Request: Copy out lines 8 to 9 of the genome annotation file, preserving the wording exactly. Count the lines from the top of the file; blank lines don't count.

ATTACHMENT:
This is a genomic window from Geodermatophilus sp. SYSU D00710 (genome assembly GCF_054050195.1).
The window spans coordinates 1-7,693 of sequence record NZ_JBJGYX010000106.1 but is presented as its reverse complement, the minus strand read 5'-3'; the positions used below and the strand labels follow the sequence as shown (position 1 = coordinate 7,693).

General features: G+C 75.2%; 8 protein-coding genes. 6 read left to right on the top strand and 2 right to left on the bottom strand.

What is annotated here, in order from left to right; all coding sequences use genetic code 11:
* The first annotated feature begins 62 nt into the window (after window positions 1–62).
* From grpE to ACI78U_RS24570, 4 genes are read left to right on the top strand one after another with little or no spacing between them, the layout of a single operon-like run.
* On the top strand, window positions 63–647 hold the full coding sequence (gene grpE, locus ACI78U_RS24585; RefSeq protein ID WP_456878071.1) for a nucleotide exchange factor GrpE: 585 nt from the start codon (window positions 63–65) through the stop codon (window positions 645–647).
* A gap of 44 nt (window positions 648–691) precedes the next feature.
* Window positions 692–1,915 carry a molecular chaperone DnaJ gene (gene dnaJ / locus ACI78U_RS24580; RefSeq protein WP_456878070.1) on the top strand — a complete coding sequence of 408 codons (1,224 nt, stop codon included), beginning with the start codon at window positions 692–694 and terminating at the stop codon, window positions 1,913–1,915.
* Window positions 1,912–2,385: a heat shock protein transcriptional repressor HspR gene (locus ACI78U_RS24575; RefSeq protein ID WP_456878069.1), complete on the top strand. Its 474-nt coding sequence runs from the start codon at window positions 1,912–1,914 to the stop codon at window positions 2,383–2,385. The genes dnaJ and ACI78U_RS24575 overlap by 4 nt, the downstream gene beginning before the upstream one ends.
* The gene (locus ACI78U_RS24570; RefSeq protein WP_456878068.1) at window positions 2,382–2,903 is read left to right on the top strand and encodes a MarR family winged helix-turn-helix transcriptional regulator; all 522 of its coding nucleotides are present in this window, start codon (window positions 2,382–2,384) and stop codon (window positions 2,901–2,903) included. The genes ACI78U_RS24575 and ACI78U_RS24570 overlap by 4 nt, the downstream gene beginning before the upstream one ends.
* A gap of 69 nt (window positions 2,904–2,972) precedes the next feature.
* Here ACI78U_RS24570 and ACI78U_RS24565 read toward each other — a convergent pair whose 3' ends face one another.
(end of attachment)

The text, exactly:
* A gap of 44 nt (window positions 648–691) precedes the next feature.
* Window positions 692–1,915 carry a molecular chaperone DnaJ gene (gene dnaJ / locus ACI78U_RS24580; RefSeq protein WP_456878070.1) on the top strand — a complete coding sequence of 408 codons (1,224 nt, stop codon included), beginning with the start codon at window positions 692–694 and terminating at the stop codon, window positions 1,913–1,915.